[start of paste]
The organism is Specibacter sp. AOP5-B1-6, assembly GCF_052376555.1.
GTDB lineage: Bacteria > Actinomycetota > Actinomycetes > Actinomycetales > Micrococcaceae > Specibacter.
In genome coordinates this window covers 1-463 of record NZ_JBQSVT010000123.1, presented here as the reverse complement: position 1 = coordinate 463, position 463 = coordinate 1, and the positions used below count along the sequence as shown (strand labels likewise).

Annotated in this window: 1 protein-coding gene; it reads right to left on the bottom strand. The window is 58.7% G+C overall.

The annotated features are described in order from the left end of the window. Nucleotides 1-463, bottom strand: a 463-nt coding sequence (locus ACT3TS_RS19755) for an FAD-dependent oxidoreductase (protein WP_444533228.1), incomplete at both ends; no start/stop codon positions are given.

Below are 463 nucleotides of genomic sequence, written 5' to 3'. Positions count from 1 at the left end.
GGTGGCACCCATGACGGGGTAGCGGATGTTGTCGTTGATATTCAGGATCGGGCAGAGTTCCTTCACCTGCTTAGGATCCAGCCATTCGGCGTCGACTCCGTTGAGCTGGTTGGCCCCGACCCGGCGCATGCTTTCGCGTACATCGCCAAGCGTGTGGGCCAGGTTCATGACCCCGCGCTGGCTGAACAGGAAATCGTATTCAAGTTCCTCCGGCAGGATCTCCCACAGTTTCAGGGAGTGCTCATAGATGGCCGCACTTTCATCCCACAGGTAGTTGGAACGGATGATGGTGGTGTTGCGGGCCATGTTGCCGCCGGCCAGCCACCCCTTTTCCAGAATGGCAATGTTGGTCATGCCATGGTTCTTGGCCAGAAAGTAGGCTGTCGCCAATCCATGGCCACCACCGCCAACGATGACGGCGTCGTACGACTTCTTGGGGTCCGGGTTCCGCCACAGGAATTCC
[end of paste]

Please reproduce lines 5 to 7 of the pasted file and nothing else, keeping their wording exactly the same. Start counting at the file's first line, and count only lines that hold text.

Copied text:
The annotated features are described in order from the left end of the window. Nucleotides 1-463, bottom strand: a 463-nt coding sequence (locus ACT3TS_RS19755) for an FAD-dependent oxidoreductase (protein WP_444533228.1), incomplete at both ends; no start/stop codon positions are given.

Below are 463 nucleotides of genomic sequence, written 5' to 3'. Positions count from 1 at the left end.
GGTGGCACCCATGACGGGGTAGCGGATGTTGTCGTTGATATTCAGGATCGGGCAGAGTTCCTTCACCTGCTTAGGATCCAGCCATTCGGCGTCGACTCCGTTGAGCTGGTTGGCCCCGACCCGGCGCATGCTTTCGCGTACATCGCCAAGCGTGTGGGCCAGGTTCATGACCCCGCGCTGGCTGAACAGGAAATCGTATTCAAGTTCCTCCGGCAGGATCTCCCACAGTTTCAGGGAGTGCTCATAGATGGCCGCACTTTCATCCCACAGGTAGTTGGAACGGATGATGGTGGTGTTGCGGGCCATGTTGCCGCCGGCCAGCCACCCCTTTTCCAGAATGGCAATGTTGGTCATGCCATGGTTCTTGGCCAGAAAGTAGGCTGTCGCCAATCCATGGCCACCACCGCCAACGATGACGGCGTCGTACGACTTCTTGGGGTCCGGGTTCCGCCACAGGAATTCC